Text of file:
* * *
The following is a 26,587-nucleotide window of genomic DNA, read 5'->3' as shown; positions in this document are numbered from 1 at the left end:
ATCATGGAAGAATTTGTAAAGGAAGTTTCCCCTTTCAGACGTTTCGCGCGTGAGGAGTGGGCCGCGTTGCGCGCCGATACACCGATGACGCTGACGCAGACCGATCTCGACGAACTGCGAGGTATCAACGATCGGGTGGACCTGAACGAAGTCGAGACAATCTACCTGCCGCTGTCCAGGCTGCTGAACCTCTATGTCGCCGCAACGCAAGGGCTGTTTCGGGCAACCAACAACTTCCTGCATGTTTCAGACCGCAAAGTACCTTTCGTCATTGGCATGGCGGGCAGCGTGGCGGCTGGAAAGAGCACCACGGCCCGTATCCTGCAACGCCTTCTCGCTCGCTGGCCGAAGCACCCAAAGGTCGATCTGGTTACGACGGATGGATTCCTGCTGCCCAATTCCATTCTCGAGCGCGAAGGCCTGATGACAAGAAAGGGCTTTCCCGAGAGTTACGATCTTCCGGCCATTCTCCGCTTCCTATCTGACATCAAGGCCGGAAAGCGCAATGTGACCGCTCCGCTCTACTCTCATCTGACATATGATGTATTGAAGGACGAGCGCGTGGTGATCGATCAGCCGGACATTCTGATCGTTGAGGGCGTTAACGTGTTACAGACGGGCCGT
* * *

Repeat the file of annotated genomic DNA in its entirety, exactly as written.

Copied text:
The following is a 26,587-nucleotide window of genomic DNA, read 5'->3' as shown; positions in this document are numbered from 1 at the left end:
ATCATGGAAGAATTTGTAAAGGAAGTTTCCCCTTTCAGACGTTTCGCGCGTGAGGAGTGGGCCGCGTTGCGCGCCGATACACCGATGACGCTGACGCAGACCGATCTCGACGAACTGCGAGGTATCAACGATCGGGTGGACCTGAACGAAGTCGAGACAATCTACCTGCCGCTGTCCAGGCTGCTGAACCTCTATGTCGCCGCAACGCAAGGGCTGTTTCGGGCAACCAACAACTTCCTGCATGTTTCAGACCGCAAAGTACCTTTCGTCATTGGCATGGCGGGCAGCGTGGCGGCTGGAAAGAGCACCACGGCCCGTATCCTGCAACGCCTTCTCGCTCGCTGGCCGAAGCACCCAAAGGTCGATCTGGTTACGACGGATGGATTCCTGCTGCCCAATTCCATTCTCGAGCGCGAAGGCCTGATGACAAGAAAGGGCTTTCCCGAGAGTTACGATCTTCCGGCCATTCTCCGCTTCCTATCTGACATCAAGGCCGGAAAGCGCAATGTGACCGCTCCGCTCTACTCTCATCTGACATATGATGTATTGAAGGACGAGCGCGTGGTGATCGATCAGCCGGACATTCTGATCGTTGAGGGCGTTAACGTGTTACAGACGGGCCGT